Advertisement

Effect of all-trans and 9-cis retinoic acid on growth and metastasis of xenotransplanted canine osteosarcoma cells in athymic mice

Sung-Hyeok HongPediatrics Oncology Branch, Division of Clinical Sciences, National Cancer Institute, 10/13N240 Center Dr, Bethesda, MD, 20892.
Laboratory of Veterinary Surgery, Division of Veterinary Medical Sciences, Graduate School of Agricultural and Life Sciences, The University of Tokyo, Japan 113- 8657.

Search for other papers by Sung-Hyeok Hong in
Current site
Google Scholar
PubMed
Close
 DVM, PhD
,
Tsuyoshi KadosawaLaboratory of Veterinary Surgery, Department of Veterinary Clinical Sciences, Graduate School of Veterinary Medicine, Hokkaido University, Sapporo, Japan 060-0818.

Search for other papers by Tsuyoshi Kadosawa in
Current site
Google Scholar
PubMed
Close
 DVM, PhD
,
Manabu MochizukiLaboratory of Veterinary Surgery, Division of Veterinary Medical Sciences, Graduate School of Agricultural and Life Sciences, The University of Tokyo, Japan 113- 8657.

Search for other papers by Manabu Mochizuki in
Current site
Google Scholar
PubMed
Close
 DVM, PhD
,
Satoru MatsunagaVeterinary Medical Center , The University of Tokyo, Japan 113- 8657.

Search for other papers by Satoru Matsunaga in
Current site
Google Scholar
PubMed
Close
 DVM
,
Ryohei NishimuraLaboratory of Veterinary Surgery, Division of Veterinary Medical Sciences, Graduate School of Agricultural and Life Sciences, The University of Tokyo, Japan 113- 8657.

Search for other papers by Ryohei Nishimura in
Current site
Google Scholar
PubMed
Close
 DVM, PhD
, and
Nobuo SasakiLaboratory of Veterinary Surgery, Division of Veterinary Medical Sciences, Graduate School of Agricultural and Life Sciences, The University of Tokyo, Japan 113- 8657.

Search for other papers by Nobuo Sasaki in
Current site
Google Scholar
PubMed
Close
 DVM, PhD

Abstract

Objective—To determine effects of all-trans and 9-cis retinoic acid (RA) on tumor growth and metastatic ability of canine osteosarcoma cells transplanted into athymic (nude) mice.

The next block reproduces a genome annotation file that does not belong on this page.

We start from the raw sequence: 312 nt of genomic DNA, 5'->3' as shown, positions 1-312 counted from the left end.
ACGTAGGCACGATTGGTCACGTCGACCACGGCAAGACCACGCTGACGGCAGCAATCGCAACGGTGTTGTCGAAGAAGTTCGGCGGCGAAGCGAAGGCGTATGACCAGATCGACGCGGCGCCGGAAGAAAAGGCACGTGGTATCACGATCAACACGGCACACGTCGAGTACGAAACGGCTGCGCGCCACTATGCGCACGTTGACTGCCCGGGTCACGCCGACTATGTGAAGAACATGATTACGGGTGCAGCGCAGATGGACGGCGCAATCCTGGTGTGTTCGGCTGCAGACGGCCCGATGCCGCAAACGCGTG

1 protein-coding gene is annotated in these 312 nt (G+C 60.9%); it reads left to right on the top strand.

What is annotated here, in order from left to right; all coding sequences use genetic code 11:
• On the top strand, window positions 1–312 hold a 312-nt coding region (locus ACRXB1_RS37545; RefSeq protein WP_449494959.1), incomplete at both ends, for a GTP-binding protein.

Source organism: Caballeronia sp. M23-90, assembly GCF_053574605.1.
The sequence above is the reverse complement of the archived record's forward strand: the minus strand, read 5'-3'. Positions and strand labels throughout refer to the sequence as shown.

Animals—Forty-five 5-week-old female BALB/c nude mice.

Procedure—1 × 107 POS osteosarcoma cells were transplanted subcutaneously into the intrascapular region of mice. All-trans RA (3 or 30 µg/kg of body weight in 0.1 ml of sesame oil), 9-cis RA (3 or 30 mg/kg in 0.1 ml of sesame oil), or sesame oil (0.1 ml; control treatment) were administered intragastrically 5 d/wk for 4 weeks beginning 3 days after transplantation (n = 4 mice/group) or after formation of a palpable tumor (5 mice/group). Tumor weight was estimated weekly by measuring tumor length and width, and retinoid toxic effects were evaluated daily. Two weeks after the final treatment, mice were euthanatized, and number of mice with pulmonary metastases was determined.

Results—Adverse treatment effects were not detected. Tumor weight was less in mice treated with either dose of 9-cis RA than in control mice, although this difference was not significant. Treatment with 30 mg of 9-cis RA/kg initiated after tumor formation significantly reduced the incidence of pulmonary metastasis, compared with the control group.

Conclusions and Clinical Relevance—9-cis RA decreased the incidence of pulmonary metastasis in nude mice transplanted with canine osteosarcoma cells and may be a potential adjunct therapy for treatment of osteosarcoma in dogs. (Am J Vet Res 2000; 61:1241–1244)

Abstract

Objective—To determine effects of all-trans and 9-cis retinoic acid (RA) on tumor growth and metastatic ability of canine osteosarcoma cells transplanted into athymic (nude) mice.

Animals—Forty-five 5-week-old female BALB/c nude mice.

Procedure—1 × 107 POS osteosarcoma cells were transplanted subcutaneously into the intrascapular region of mice. All-trans RA (3 or 30 µg/kg of body weight in 0.1 ml of sesame oil), 9-cis RA (3 or 30 mg/kg in 0.1 ml of sesame oil), or sesame oil (0.1 ml; control treatment) were administered intragastrically 5 d/wk for 4 weeks beginning 3 days after transplantation (n = 4 mice/group) or after formation of a palpable tumor (5 mice/group). Tumor weight was estimated weekly by measuring tumor length and width, and retinoid toxic effects were evaluated daily. Two weeks after the final treatment, mice were euthanatized, and number of mice with pulmonary metastases was determined.

Results—Adverse treatment effects were not detected. Tumor weight was less in mice treated with either dose of 9-cis RA than in control mice, although this difference was not significant. Treatment with 30 mg of 9-cis RA/kg initiated after tumor formation significantly reduced the incidence of pulmonary metastasis, compared with the control group.

Conclusions and Clinical Relevance—9-cis RA decreased the incidence of pulmonary metastasis in nude mice transplanted with canine osteosarcoma cells and may be a potential adjunct therapy for treatment of osteosarcoma in dogs. (Am J Vet Res 2000; 61:1241–1244)